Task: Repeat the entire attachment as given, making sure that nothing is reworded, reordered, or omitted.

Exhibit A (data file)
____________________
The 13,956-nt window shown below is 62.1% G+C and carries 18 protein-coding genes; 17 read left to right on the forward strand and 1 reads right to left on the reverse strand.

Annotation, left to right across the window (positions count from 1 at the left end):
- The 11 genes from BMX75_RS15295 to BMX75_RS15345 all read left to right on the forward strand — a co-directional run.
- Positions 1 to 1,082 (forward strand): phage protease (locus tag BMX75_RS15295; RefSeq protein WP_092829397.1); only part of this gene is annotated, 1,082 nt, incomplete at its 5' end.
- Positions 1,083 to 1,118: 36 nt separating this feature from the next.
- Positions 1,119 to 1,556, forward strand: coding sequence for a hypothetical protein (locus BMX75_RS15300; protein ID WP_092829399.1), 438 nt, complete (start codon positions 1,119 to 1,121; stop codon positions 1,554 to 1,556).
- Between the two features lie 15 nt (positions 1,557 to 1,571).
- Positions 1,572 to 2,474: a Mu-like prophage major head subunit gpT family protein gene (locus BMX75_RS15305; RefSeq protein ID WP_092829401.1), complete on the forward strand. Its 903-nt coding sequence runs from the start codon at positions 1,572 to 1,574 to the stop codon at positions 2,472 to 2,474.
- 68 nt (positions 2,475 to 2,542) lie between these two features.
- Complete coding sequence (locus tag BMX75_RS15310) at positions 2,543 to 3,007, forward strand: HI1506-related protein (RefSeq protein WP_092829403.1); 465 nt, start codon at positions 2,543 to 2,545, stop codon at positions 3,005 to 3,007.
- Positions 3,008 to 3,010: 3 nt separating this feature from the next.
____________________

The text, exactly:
The 13,956-nt window shown below is 62.1% G+C and carries 18 protein-coding genes; 17 read left to right on the forward strand and 1 reads right to left on the reverse strand.

Annotation, left to right across the window (positions count from 1 at the left end):
- The 11 genes from BMX75_RS15295 to BMX75_RS15345 all read left to right on the forward strand — a co-directional run.
- Positions 1 to 1,082 (forward strand): phage protease (locus tag BMX75_RS15295; RefSeq protein WP_092829397.1); only part of this gene is annotated, 1,082 nt, incomplete at its 5' end.
- Positions 1,083 to 1,118: 36 nt separating this feature from the next.
- Positions 1,119 to 1,556, forward strand: coding sequence for a hypothetical protein (locus BMX75_RS15300; protein ID WP_092829399.1), 438 nt, complete (start codon positions 1,119 to 1,121; stop codon positions 1,554 to 1,556).
- Between the two features lie 15 nt (positions 1,557 to 1,571).
- Positions 1,572 to 2,474: a Mu-like prophage major head subunit gpT family protein gene (locus BMX75_RS15305; RefSeq protein ID WP_092829401.1), complete on the forward strand. Its 903-nt coding sequence runs from the start codon at positions 1,572 to 1,574 to the stop codon at positions 2,472 to 2,474.
- 68 nt (positions 2,475 to 2,542) lie between these two features.
- Complete coding sequence (locus tag BMX75_RS15310) at positions 2,543 to 3,007, forward strand: HI1506-related protein (RefSeq protein WP_092829403.1); 465 nt, start codon at positions 2,543 to 2,545, stop codon at positions 3,005 to 3,007.
- Positions 3,008 to 3,010: 3 nt separating this feature from the next.